The Sermon on the Mount calls for us to follow a superior moral code.

All Christians are familiar with that great Bible passage known as the Sermon on the Mount, but are they familiar with what Jesus was getting at in his famous sermon? Let me tell you.  His aim that day was to show how his teaching went beyond the teaching of Moses.

To make his comparisons clear, six times he started off with the words, “You have heard that it was said.” Each time he summarized a particular teaching of Moses, following that with what he teaches on that point. Scholars refer to these comparisons as the six antitheses.

The examples we have in today’s Gospel are, first, “You have heard that you shall not kill, but I say, ‘You shall not be angry.”  Next, he says, “You have heard that it was said, ‘You shall not commit adultery,’ but I say whoever looks with lust has already committed adultery in his heart.”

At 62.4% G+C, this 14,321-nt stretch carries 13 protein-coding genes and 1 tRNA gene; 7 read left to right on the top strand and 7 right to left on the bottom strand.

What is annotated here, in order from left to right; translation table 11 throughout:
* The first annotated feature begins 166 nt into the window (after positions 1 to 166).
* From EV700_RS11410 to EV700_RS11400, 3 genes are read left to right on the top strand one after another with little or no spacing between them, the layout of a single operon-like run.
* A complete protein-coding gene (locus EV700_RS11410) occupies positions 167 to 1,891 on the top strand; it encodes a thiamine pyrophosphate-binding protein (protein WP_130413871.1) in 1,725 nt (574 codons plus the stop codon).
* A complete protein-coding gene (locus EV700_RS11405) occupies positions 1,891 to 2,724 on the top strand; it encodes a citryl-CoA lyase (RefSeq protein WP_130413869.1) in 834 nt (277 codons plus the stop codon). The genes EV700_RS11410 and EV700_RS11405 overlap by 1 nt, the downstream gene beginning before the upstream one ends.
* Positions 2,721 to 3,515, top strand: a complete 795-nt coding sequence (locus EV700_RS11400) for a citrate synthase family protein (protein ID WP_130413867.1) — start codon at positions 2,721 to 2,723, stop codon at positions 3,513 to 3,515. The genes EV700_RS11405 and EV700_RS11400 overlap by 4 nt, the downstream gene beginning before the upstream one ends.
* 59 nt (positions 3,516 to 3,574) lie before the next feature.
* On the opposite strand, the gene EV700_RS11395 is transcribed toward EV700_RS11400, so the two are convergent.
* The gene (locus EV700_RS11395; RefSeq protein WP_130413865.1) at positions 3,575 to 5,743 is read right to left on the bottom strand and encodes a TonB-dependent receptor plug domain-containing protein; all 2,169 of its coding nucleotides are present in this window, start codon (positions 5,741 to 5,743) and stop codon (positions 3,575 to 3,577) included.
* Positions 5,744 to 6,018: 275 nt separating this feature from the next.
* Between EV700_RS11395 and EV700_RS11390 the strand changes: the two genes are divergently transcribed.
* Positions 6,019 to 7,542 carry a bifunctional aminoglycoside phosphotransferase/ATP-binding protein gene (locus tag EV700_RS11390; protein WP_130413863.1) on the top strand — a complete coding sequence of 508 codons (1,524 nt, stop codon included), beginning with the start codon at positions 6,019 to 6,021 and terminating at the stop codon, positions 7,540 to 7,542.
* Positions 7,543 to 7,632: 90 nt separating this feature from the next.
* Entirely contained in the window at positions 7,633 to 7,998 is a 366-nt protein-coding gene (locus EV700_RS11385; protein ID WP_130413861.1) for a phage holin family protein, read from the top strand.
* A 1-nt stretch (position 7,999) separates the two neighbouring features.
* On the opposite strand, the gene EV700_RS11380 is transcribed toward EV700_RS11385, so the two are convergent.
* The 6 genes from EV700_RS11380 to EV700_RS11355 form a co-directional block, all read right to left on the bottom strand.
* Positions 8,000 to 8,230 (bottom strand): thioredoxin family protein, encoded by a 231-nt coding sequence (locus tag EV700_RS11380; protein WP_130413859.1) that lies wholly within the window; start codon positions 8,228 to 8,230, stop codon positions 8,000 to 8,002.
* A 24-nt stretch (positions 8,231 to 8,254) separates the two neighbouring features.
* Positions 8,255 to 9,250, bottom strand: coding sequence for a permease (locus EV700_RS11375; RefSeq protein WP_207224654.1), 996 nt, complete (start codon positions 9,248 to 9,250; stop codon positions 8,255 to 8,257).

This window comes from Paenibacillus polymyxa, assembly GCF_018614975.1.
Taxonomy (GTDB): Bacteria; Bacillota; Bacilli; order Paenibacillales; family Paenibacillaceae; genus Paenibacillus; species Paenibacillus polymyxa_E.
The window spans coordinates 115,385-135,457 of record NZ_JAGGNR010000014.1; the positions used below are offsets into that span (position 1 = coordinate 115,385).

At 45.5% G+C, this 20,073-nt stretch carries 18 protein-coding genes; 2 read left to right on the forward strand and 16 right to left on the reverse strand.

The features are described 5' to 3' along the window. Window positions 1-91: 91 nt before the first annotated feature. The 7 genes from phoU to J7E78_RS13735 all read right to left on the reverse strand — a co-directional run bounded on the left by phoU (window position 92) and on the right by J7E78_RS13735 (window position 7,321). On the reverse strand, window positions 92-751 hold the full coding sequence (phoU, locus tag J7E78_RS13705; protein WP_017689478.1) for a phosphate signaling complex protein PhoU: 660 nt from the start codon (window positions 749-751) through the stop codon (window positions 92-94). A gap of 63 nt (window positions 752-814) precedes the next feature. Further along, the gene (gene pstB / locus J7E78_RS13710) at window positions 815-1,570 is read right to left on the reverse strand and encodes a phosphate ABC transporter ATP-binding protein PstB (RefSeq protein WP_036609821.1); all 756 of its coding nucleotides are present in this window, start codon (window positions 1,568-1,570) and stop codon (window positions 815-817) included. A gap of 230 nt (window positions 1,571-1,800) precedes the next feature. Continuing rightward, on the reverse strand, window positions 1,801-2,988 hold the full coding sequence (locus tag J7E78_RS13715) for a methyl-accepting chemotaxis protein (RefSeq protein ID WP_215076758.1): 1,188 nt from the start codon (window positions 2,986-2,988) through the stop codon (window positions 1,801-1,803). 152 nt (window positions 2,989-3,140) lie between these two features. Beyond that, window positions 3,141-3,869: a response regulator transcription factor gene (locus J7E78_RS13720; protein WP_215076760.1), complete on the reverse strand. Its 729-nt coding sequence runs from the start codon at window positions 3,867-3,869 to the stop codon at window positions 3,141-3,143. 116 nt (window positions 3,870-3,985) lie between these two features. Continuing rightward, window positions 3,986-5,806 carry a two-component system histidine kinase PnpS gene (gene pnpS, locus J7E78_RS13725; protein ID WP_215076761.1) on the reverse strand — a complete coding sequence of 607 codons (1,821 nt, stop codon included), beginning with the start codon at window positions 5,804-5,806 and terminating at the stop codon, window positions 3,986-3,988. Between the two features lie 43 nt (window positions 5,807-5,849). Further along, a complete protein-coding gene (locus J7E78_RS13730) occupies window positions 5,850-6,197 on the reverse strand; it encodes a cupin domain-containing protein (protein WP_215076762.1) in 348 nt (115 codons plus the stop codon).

In a short Sunday homily such as this we have not the time for a point by point analysis of what he said in those six areas, but we might put into practice the main thrust of his sermon, which is that to be truly Christian we must follow a code that is  far above moral code proposed by Moses.

 That higher code is made clear for us when we take the eight Beatitudes that are the opening words of the Sermon on the Mount, then compare them with the Ten Commandments that were the opening words of the sermon on Mount Sinai.

We often hear Christians justifying their way of life by saying they keep the Ten Commandments. But that is not enough! We must give ear to Jesus who went beyond those commandments. It is not enough for us to avoid adultery, murder and grand theft. No, to be true Christians we must be poor in spirit, we must share the sorrows of others, we must meekly seek the lowest place, we must hunger for justice to be shown to all peoples, we must show mercy to those who do not deserve it.

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